That should have been obvious to any intelligent person. And this may account for a drying up of funds. Just because you agree with the AntiGay agenda doesn’t mean you are also stupid, or willing to put your imprimatur on what is clearly a fraud.

I don’t understand the fundamentalist mindset in particular well enough, nor the more general mindset of people who positively eschew trying to be grounded in fact, experience, logic, and compassion, and hold this detachment up as a badge of honor. I have given up trying to figure out if they are 1) sincere but misguided 2) stupid enough to believe anything but smart enough to make money 3) completely amoral– or sociopathic, if that sounds less judgmental– SOBs, like arms dealers who live off death, but with worse haircuts 4) afflicted with megalomania composed of equal parts stupendous spiritual arrogance and massive moral myopia, expressed as an unshakeable belief in an otherwise wholly imaginary spiritual and moral superiority.

(Of course I cannot believe they have any chance of actually being, oh, I don’t know… right).

Of course, I’m not sure it actually matters. You can tell me you love me all you want, and for whatever reasons you want. but when you call me a threat to freedom, god, children, family, and goddam western civilization, I would have to be as deluded as you, for whatever reason, to believe it.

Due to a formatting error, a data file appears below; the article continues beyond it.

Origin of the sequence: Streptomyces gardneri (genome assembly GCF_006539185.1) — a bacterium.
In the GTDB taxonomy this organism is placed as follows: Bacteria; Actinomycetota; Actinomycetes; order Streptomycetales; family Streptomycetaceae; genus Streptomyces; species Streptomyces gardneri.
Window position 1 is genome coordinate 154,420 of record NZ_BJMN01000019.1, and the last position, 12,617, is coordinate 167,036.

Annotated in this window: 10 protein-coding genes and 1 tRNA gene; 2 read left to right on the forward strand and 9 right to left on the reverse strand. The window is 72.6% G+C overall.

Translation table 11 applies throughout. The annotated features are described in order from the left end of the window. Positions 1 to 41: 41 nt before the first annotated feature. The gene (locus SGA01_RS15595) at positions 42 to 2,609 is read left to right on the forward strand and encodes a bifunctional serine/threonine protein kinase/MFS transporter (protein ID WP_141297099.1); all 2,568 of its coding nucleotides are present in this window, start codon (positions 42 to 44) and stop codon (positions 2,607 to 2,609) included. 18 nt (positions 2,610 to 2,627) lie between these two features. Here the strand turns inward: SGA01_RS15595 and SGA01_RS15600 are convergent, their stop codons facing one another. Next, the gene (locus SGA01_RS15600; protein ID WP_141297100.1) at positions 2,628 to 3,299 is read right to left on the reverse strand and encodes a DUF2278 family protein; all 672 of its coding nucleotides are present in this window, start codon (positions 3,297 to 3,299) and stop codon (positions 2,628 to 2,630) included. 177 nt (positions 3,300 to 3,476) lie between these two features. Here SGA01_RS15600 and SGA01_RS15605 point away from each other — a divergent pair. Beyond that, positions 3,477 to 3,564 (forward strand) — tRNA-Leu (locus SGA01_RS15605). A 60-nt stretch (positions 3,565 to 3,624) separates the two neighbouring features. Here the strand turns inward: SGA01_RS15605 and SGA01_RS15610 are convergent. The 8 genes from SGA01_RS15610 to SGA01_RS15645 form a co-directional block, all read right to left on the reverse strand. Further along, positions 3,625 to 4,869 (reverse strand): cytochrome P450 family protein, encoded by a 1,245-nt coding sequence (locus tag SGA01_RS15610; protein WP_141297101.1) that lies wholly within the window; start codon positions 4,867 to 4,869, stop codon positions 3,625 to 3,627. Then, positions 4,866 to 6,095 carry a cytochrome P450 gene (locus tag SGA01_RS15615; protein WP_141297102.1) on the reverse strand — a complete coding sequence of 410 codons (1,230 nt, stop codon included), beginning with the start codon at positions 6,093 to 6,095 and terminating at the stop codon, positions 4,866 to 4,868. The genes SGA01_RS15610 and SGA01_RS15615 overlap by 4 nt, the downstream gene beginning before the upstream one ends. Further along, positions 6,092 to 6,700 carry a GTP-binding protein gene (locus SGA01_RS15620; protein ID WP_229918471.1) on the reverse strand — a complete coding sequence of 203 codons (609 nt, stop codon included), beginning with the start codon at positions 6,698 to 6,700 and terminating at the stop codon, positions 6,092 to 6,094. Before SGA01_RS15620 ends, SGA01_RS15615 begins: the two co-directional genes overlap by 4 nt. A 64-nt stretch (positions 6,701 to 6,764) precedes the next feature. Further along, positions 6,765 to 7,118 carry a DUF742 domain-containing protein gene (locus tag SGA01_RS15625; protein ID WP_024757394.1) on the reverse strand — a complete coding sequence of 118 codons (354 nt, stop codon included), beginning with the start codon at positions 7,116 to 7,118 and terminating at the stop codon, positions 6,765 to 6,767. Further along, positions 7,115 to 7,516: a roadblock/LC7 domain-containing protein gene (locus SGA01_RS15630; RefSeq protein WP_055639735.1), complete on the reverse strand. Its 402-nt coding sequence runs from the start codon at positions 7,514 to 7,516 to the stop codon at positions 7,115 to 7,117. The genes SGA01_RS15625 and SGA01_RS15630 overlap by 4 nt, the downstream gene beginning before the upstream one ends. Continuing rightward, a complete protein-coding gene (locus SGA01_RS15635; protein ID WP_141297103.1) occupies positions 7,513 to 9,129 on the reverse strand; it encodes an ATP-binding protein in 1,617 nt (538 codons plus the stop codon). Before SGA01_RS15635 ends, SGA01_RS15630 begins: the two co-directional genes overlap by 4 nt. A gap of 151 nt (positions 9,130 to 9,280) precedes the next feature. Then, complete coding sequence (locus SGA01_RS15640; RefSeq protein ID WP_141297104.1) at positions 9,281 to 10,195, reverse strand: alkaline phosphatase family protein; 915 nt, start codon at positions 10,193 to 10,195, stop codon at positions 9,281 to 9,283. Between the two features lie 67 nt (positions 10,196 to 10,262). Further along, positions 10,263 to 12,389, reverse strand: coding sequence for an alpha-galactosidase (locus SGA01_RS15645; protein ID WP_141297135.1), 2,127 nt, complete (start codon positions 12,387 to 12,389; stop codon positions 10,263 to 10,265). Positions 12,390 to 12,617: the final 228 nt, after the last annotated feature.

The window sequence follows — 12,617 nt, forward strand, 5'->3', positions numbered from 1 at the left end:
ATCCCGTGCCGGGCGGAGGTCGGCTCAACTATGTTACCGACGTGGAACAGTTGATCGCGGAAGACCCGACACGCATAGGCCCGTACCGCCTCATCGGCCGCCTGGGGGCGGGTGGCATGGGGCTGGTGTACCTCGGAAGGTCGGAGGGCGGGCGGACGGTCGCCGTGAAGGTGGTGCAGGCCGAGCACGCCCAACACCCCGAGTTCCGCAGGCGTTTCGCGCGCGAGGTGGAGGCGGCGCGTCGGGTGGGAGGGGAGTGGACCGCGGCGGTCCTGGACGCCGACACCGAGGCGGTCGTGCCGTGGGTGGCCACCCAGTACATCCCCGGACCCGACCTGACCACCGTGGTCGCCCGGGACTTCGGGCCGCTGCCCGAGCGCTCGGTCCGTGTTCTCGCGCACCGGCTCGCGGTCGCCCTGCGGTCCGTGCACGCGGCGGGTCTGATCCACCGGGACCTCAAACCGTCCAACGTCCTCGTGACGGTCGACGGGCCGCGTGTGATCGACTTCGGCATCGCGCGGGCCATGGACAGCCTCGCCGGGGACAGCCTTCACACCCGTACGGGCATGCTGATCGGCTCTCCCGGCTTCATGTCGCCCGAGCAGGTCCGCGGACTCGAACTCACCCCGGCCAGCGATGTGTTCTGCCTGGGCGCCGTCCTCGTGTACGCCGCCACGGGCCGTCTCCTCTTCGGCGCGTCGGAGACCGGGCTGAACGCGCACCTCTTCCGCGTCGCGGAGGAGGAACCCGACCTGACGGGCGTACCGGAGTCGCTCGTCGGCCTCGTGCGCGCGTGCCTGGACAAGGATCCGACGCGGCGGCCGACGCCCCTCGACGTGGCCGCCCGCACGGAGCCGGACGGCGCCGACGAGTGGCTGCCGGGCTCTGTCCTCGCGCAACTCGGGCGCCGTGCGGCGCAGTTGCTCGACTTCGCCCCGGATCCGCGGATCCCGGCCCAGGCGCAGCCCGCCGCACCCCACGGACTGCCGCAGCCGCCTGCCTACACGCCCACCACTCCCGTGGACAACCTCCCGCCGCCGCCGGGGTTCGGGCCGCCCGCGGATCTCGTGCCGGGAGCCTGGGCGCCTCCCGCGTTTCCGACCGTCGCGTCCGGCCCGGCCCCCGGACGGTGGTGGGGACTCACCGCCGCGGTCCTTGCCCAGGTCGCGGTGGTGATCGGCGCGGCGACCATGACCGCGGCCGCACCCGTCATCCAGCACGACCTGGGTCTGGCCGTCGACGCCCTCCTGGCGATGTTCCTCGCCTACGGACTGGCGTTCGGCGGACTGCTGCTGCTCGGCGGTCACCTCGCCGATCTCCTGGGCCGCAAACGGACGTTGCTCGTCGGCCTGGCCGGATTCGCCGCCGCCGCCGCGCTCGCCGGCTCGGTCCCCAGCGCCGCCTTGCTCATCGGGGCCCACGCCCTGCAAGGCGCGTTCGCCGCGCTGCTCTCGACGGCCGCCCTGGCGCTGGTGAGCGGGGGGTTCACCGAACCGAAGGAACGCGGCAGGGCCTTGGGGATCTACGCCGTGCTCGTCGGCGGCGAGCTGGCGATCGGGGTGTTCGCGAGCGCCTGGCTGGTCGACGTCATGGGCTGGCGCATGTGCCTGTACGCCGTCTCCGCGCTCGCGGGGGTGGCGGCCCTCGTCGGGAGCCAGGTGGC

The product is dishonesty and deceit. Their methods are semantic games and double talk. Their spiritual arrogance seems, to my mind, particularly endemic to A Certain Class of Christian. Why would you expect their rebranding and salvation campaign to be run or imagined any differently? (I know you don’t).

And of course, it is about money. Organizations need money to run anything. If you exerecise your Edifice Complex and buy a big building you can’t really afford, but it makes you feel more manly and in control, you need to know you have adequate funding for at leats half the length of the mortgage. and you have to hope their isn’t an economic downturn, especially ones that prevents you from selling your biggest but-no-longer-very-valuable asset and source of your greatest debt. If they were being successful with their current brand, they would be able to sell it to both the marks and the religio-politcal organizations.